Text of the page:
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3.1   Dependences

An out-of-order CPU core needs to keep track of all dependences in the instruction stream so that instructions do not get executed in the wrong order. We describe below the different types of dependences and how Simics handles them.

3.1.1   Register Dependences

Figure 1 shows three types of dependences, read-after-write (RAW), write-after-read (WAR) and write-after-write (WAW). We are using assembly code with the format opcode source1, source2, destination.

Figure 1. Different types of dependences

RAW dependences are also called data dependences since there is a flow of data between the dependent instructions. A data dependence exists between instruction x and y if y uses a result directly produced by x or produced by an instruction that has a RAW dependence on x. Instructions with RAW dependences can not be reordered. Simics will ensure that RAW dependences are followed and will refuse to execute instructions that did not receive all the input they needed (although the user may also speculate on the input values, thus fulfilling this requirement).

WAR and WAW dependences are sometimes called anti-dependences or name dependences since the two instructions use the same resource but there is no flow of data between them. A name dependence exists if:

Instruction WAW and WAR dependences can be reordered by allocating more resources to their execution. In the WAW case, the CPU could write to an internal register %r0 instead of %g4, thus removing the resource conflict and the dependence. This is commonly called register renaming. Simics has the capability to handle all anti-dependences by using an unlimited pool of internal registers.   SPARC-V9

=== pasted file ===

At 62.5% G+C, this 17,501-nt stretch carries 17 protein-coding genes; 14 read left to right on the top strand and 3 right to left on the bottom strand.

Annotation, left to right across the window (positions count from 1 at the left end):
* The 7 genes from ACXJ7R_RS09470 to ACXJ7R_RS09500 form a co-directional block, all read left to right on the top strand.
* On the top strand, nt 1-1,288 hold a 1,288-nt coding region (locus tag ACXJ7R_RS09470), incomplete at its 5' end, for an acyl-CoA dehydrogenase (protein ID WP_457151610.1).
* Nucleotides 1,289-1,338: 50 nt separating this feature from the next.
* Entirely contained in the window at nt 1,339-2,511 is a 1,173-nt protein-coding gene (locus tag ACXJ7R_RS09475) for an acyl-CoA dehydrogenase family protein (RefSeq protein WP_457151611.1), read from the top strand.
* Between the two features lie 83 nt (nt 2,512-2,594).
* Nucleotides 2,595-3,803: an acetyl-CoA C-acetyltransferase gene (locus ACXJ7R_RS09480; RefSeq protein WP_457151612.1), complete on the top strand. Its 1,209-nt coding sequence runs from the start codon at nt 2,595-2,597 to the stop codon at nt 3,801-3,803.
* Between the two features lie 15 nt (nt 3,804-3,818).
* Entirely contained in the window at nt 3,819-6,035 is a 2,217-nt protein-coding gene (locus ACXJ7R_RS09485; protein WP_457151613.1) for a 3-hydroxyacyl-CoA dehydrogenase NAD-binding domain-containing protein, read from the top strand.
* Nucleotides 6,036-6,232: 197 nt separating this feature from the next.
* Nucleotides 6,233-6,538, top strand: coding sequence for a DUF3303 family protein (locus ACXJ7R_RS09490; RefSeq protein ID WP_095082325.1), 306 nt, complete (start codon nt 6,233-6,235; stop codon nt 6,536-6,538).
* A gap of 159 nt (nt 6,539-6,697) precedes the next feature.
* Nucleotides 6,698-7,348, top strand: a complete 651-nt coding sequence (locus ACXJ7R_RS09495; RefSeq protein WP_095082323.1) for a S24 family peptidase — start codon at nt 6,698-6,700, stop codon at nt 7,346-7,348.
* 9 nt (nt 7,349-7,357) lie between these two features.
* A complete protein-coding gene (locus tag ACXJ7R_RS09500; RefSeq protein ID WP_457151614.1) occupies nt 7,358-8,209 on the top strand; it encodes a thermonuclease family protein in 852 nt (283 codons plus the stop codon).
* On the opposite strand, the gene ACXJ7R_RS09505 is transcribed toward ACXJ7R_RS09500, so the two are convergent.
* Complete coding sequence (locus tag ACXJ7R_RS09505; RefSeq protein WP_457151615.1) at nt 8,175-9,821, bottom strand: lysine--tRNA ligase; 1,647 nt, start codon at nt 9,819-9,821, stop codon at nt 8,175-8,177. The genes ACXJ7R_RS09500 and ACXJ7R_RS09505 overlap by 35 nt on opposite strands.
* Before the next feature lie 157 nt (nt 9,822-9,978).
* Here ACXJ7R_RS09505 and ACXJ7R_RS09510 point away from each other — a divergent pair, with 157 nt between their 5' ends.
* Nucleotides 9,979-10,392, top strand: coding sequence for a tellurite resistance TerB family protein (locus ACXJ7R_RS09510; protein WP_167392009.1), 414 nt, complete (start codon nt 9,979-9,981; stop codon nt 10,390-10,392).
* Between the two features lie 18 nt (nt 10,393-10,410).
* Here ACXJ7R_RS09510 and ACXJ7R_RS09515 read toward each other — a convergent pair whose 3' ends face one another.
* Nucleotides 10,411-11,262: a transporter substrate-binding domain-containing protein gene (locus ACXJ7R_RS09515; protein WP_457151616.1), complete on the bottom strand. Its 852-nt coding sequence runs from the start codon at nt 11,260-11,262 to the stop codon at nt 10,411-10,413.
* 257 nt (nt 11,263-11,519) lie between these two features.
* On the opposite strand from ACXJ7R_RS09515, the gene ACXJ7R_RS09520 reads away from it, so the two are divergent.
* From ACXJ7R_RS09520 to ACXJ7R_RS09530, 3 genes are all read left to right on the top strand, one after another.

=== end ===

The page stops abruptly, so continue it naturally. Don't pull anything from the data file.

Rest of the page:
Simics MAI for SPARC-V9 can rename the following registers:

Instructions accessing other registers need to be synchronized and cannot run out of order. See section 4.5 for more information.   x86

Simics MAI for x86 can rename the following registers:

Instructions accessing other registers need to be synchronized and cannot run out of order. See section 4.5 for more information.

Note that the list does not include the x87 FPU that uses a stack model to represent floating-point registers. All x87 FPU instructions are currently synchronized.

3.1.2   Control Dependences

                    0xfefc  cmp %i3,%i4
                    0xff00  beq 0xff0c
                    0xff04  nop
                    0xff08  add %g2,%g3,%g4
                    0xff0c  ...
Figure 2. A control dependence

Figure 2 is an example of control dependence: a conditional branch instruction before an add instruction. The add cannot be executed unless the branch target is known. Control dependences can be avoided by speculating on the execution path. In Simics MAI control dependences are handled by speculating on the Program Counter register (PC or IP depending on the architecture). Instructions that have been fetched with a speculative PC are marked as "speculative". The speculative status will be removed as soon as the control path is known. If a speculative instruction was incorrectly executed, it has to be squashed before the execution can continue.

3.1.3   Memory Dependences

Memory data dependences are handled by an internal load-store queue (LSQ) and an optional consistency controller. The LSQ handles self-consistency (i.e. ensures that program order consistency is fulfilled) and the consistency controller handles memory consistency for multiprocessor systems.

When a store is executed, the transaction is placed in a store queue without being issued to memory. When the store instruction becomes non-speculative, the store operation can be retired and sent to memory. Speculative loads are matched against the LSQ before being sent to memory to ensure that they load the current (and possibly speculative) value of the memory area they access.

The LSQ will also make sure that stores are never committed out of order if they conflict and that loads cannot execute if there is a risk of conflict with a non-executed previous store.

The size of the LSQ is unlimited. It is up to the user module to place restrictions on the number of outstanding stores.

The consistency controller is described in section 5.3.

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